The two pyramids at the village of el-Lisht are the final resting places of the first pharaohs of Egypt’s Twelfth Dynasty, Amenemhat I and his son and heir Senusret I, rulers of a golden age in ancient Egyptian history. It is located about 100km south of modern-day Cairo on the west bank of the Nile and it is a Middle Kingdom (2055BC – 1650BC) burial site of royals and the upper-class elite.
While neither pyramid has the recognition of the more famous, more visited Great Pyramids of Giza, the ancient ruins at el-Lisht are the best preserved examples from the Middle Kingdom and are a very popular tourist site in Egypt.
They are surrounded by smaller pyramids constructed for members of the royal family and mastaba (‘eternal house’ in Egyptian) tombs – rectangular, flat-roofed tombs with sides that slope inward – for high-ranking officials and their families. Also at el-Lisht is the tomb of Senebtisi, a mysteriously unknown Egyptian woman that very little is known about, aside from the facts that her second name was Zathapy, or daughter of Apis and she was the bearer of the common title ‘lady of the house’…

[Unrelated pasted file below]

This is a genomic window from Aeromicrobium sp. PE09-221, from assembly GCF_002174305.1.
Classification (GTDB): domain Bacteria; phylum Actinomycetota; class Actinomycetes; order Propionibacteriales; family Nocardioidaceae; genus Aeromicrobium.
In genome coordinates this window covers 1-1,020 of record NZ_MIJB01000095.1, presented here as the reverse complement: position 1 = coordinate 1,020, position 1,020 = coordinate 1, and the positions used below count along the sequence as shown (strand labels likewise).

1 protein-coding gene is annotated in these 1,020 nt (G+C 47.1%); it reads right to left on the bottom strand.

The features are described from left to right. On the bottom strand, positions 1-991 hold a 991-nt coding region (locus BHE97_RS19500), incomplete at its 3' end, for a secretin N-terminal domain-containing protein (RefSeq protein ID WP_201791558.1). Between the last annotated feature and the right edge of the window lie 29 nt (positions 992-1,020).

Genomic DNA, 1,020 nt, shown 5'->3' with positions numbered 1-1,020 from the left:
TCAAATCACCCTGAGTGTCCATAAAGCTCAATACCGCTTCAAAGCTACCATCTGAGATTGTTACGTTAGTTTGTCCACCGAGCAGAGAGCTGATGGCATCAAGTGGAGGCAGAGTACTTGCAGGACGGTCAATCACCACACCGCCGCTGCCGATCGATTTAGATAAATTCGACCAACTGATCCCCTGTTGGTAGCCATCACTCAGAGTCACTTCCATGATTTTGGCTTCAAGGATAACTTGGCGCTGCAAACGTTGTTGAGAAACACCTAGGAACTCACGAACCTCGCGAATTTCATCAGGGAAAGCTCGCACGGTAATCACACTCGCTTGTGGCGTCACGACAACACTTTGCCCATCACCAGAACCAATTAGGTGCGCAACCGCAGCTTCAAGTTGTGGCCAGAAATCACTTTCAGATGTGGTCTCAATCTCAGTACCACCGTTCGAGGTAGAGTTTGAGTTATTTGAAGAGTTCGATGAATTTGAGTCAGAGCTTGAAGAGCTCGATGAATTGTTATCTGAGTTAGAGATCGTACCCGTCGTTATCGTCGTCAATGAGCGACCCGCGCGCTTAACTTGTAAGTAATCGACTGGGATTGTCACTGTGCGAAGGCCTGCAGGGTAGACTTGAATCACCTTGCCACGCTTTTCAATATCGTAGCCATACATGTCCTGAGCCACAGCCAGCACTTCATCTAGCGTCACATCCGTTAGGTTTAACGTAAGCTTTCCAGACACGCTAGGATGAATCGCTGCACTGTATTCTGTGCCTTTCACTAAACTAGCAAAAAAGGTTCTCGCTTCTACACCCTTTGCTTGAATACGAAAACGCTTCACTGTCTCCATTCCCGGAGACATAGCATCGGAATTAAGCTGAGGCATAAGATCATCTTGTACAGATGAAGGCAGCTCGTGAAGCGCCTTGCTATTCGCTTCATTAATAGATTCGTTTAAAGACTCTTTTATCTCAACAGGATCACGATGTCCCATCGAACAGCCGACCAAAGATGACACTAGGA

Another mystery that lingers is that at el-Lisht, the looted, partially destroyed tomb of early Thirteenth Dynasty priest Sesenbef was excavated in around 1900 and inscribed on it were texts and spells from the Book of the Dead, a late Thirteenth Dynasty funerary text of spells written over 200 years later and intended to guide the dead through the ‘Duat’, or underworld and into the afterlife.
The site was first excavated in 1882 by French Egyptologist Gaston Maspero, founder of the French Institute for Oriental Archaeology and again from 1884 – 1885 under the direction of Joseph Étienne Gautier and Gustave Jéquier. In 1906, the Egyptian Expedition of New York’s Metropolitan Museum of Art worked extensively at el-Lisht until 1934 and they didn’t return for 50 years, starting again in 1984 until 1991.
Over the years the two main pyramids have been subject to robberies and neglect and coupled with the fact that they weren’t built particularly well and from unfired mudbrick and stone cannibalised from other monuments that haven’t withstood the tests of time, they are a lot smaller than when they were originally built.
However, regardless of their condition, the pyramids at el-Lisht are considered masterpieces of ancient Egyptian architecture.